Thanks, But No Thanks: How To Say No To A Job Without Burning Bridges

In some ways, saying no to a job you know is wrong for you is even harder than being passed over for a job you desperately want.

Maybe two job offers came along at the same time.

Maybe a job that seemed perfect when you interviewed suddenly doesn’t fit your life plans.

Or, perhaps you’ve already accepted an offer and now you’re feeling like you made the wrong decision.

Whatever the situation, how do you say “thanks but no thanks” without burning bridges with employers and recruiters?

Don’t Freak Out

Some jobseekers—especially students——have a lot of trouble juggling multiple job offers. Often, they simply panic and cut off all communication, which is the absolute worst thing you can do.

Others opt for the path of least resistance, avoiding the difficult conversation until eventually the employers and/or recruiters feel misled. That’s not the way to handle yourself either.

Just Tell The Truth

Many jobseekers assume that they’ll be penalized in some way if they admit they are surveying all of their options. Nothing could be further from the truth. Simply be honest with your potential employers about where you are in your job search. Not only will your bridges remain intact, you’ll earn respect for behaving like a professional. In fact, if you’re leaning toward another position, they may even sweeten the pot to make their offer more attractive.

No employer wants to feel like they are being manipulated; but for strong candidates, it’s common to make a counter offer or adjust employment terms to keep top talent from being snatched up by someone else.

Take Your Time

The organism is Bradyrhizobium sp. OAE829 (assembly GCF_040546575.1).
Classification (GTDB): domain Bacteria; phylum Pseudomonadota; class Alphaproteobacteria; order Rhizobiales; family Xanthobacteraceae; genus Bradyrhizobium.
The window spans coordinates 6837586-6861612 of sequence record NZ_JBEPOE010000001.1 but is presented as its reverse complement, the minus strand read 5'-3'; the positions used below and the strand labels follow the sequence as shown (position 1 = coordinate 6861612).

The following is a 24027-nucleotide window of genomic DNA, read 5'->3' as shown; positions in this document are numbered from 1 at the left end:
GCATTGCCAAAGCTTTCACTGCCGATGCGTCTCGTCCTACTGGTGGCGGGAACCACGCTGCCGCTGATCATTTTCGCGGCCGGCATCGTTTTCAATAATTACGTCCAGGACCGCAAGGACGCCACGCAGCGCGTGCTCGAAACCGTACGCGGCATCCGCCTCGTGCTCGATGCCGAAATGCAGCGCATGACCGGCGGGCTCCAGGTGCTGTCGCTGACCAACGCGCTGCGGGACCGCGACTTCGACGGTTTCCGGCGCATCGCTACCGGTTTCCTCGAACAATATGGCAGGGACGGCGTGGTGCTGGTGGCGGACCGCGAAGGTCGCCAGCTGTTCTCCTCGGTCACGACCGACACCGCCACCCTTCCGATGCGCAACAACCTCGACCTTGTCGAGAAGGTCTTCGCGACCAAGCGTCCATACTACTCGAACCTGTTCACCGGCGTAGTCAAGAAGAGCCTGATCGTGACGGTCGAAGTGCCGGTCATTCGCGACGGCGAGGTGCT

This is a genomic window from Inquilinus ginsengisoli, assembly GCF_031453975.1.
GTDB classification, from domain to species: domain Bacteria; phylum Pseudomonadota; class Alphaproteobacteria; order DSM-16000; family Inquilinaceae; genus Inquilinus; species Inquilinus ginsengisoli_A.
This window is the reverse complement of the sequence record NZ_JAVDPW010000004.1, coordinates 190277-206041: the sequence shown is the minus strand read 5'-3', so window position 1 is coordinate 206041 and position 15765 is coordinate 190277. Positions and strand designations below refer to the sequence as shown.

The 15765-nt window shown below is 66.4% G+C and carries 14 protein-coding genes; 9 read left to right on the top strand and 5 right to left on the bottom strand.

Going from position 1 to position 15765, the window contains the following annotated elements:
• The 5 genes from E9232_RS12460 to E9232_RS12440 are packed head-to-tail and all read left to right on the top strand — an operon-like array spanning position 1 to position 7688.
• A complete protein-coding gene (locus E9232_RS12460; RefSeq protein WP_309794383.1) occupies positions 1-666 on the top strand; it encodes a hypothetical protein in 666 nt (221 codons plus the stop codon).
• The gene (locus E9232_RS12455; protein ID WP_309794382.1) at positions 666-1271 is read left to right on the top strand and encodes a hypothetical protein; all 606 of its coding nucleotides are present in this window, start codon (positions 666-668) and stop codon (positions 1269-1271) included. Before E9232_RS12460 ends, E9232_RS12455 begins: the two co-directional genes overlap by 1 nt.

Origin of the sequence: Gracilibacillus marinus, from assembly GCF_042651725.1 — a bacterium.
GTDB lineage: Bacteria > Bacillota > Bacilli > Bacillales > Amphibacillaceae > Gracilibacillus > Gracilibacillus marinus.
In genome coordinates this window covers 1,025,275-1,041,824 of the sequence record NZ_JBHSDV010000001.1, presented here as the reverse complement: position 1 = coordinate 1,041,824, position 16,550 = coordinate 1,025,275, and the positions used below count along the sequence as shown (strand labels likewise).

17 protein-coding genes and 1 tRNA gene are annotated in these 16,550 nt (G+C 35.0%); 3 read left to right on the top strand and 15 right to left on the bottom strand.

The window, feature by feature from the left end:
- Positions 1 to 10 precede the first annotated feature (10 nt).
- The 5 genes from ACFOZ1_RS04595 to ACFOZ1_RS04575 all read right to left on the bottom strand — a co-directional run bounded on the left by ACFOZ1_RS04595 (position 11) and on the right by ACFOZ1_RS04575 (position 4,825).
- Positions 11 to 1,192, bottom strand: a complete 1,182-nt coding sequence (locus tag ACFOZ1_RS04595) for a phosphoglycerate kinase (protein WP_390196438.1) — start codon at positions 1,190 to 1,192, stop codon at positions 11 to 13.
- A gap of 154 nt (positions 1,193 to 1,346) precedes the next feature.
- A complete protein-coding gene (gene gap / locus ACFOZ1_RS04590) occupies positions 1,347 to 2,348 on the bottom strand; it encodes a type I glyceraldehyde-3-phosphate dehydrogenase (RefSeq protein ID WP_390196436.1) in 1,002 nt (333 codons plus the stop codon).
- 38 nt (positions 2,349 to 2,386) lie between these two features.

It’s important not to intentionally waste anyone’s time when searching for a job. That said, don’t let any employer or recruiter rush you into a hasty choice. If you need more time to make an informed decision, take it.

It’s bad manners to stall unnecessarily or leave an employer hanging without a final answer, but any employer who won’t give you a little extra time to weigh all your options is probably not an employer you want to work for.

Consider The Consequences

It’s never a great idea to accept an offer and then back out. Still, most employers and recruiters have short memories. They won’t be happy, but they won’t necessarily blacklist candidates who change their minds about job offers. This is especially true for college students, who often say yes to the first offer they see before graduation, then have second thoughts if better opportunities show up later.

Do this once and you probably won’t do any permanent damage to your career. Develop a negative pattern and you might find that you’ve acquired a reputation as an unnecessary hiring risk.

Follow these simple tips and you’ll develop an honest reputation that will pay major dividends over time. To get started finding the right job for you, check out the Jumpstart job board, which currently lists more than 100 positions at companies across Northeast Ohio.